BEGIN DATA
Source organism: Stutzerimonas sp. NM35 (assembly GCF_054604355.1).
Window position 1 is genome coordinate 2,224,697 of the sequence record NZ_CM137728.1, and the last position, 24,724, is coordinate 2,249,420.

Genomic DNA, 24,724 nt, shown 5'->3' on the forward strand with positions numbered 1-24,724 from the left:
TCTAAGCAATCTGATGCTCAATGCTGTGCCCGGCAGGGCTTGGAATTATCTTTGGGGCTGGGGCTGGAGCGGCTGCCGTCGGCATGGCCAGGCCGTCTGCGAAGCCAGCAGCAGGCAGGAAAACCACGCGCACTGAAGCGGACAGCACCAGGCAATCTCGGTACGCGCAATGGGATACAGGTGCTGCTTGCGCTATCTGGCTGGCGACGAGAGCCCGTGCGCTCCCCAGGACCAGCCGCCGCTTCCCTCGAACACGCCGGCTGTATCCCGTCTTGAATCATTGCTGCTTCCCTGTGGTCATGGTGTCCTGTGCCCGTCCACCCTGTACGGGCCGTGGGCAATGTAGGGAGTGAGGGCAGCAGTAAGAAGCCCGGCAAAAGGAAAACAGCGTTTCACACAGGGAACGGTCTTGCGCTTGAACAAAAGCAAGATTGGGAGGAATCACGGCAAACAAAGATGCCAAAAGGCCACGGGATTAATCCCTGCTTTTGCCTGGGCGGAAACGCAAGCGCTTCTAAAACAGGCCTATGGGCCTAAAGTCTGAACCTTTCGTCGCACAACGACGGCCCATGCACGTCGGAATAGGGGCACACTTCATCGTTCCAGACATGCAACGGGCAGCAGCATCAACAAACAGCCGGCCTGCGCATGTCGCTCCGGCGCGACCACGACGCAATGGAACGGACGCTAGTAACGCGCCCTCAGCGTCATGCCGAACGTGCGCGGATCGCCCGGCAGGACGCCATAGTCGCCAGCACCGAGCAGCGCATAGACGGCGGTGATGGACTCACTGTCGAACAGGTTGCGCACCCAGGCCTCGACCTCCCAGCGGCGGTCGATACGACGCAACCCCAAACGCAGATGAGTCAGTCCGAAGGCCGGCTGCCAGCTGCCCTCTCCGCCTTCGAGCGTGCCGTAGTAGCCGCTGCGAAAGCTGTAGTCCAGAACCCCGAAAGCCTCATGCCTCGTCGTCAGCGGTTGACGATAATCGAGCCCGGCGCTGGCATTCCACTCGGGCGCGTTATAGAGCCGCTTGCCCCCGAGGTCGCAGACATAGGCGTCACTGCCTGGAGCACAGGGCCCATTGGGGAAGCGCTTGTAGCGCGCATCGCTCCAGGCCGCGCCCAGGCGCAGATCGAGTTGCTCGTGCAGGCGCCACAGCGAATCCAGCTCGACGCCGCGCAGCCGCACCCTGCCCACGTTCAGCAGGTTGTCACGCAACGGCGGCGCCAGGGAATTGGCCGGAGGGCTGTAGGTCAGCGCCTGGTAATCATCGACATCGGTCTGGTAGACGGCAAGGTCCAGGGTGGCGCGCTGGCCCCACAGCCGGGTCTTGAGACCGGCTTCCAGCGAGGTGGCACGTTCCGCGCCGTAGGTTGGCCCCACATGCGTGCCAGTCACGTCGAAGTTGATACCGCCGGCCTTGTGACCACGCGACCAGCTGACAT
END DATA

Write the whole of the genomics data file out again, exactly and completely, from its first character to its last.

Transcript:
Source organism: Stutzerimonas sp. NM35 (assembly GCF_054604355.1).
Window position 1 is genome coordinate 2,224,697 of the sequence record NZ_CM137728.1, and the last position, 24,724, is coordinate 2,249,420.

Genomic DNA, 24,724 nt, shown 5'->3' on the forward strand with positions numbered 1-24,724 from the left:
TCTAAGCAATCTGATGCTCAATGCTGTGCCCGGCAGGGCTTGGAATTATCTTTGGGGCTGGGGCTGGAGCGGCTGCCGTCGGCATGGCCAGGCCGTCTGCGAAGCCAGCAGCAGGCAGGAAAACCACGCGCACTGAAGCGGACAGCACCAGGCAATCTCGGTACGCGCAATGGGATACAGGTGCTGCTTGCGCTATCTGGCTGGCGACGAGAGCCCGTGCGCTCCCCAGGACCAGCCGCCGCTTCCCTCGAACACGCCGGCTGTATCCCGTCTTGAATCATTGCTGCTTCCCTGTGGTCATGGTGTCCTGTGCCCGTCCACCCTGTACGGGCCGTGGGCAATGTAGGGAGTGAGGGCAGCAGTAAGAAGCCCGGCAAAAGGAAAACAGCGTTTCACACAGGGAACGGTCTTGCGCTTGAACAAAAGCAAGATTGGGAGGAATCACGGCAAACAAAGATGCCAAAAGGCCACGGGATTAATCCCTGCTTTTGCCTGGGCGGAAACGCAAGCGCTTCTAAAACAGGCCTATGGGCCTAAAGTCTGAACCTTTCGTCGCACAACGACGGCCCATGCACGTCGGAATAGGGGCACACTTCATCGTTCCAGACATGCAACGGGCAGCAGCATCAACAAACAGCCGGCCTGCGCATGTCGCTCCGGCGCGACCACGACGCAATGGAACGGACGCTAGTAACGCGCCCTCAGCGTCATGCCGAACGTGCGCGGATCGCCCGGCAGGACGCCATAGTCGCCAGCACCGAGCAGCGCATAGACGGCGGTGATGGACTCACTGTCGAACAGGTTGCGCACCCAGGCCTCGACCTCCCAGCGGCGGTCGATACGACGCAACCCCAAACGCAGATGAGTCAGTCCGAAGGCCGGCTGCCAGCTGCCCTCTCCGCCTTCGAGCGTGCCGTAGTAGCCGCTGCGAAAGCTGTAGTCCAGAACCCCGAAAGCCTCATGCCTCGTCGTCAGCGGTTGACGATAATCGAGCCCGGCGCTGGCATTCCACTCGGGCGCGTTATAGAGCCGCTTGCCCCCGAGGTCGCAGACATAGGCGTCACTGCCTGGAGCACAGGGCCCATTGGGGAAGCGCTTGTAGCGCGCATCGCTCCAGGCCGCGCCCAGGCGCAGATCGAGTTGCTCGTGCAGGCGCCACAGCGAATCCAGCTCGACGCCGCGCAGCCGCACCCTGCCCACGTTCAGCAGGTTGTCACGCAACGGCGGCGCCAGGGAATTGGCCGGAGGGCTGTAGGTCAGCGCCTGGTAATCATCGACATCGGTCTGGTAGACGGCAAGGTCCAGGGTGGCGCGCTGGCCCCACAGCCGGGTCTTGAGACCGGCTTCCAGCGAGGTGGCACGTTCCGCGCCGTAGGTTGGCCCCACATGCGTGCCAGTCACGTCGAAGTTGATACCGCCGGCCTTGTGACCACGCGACCAGCTGACAT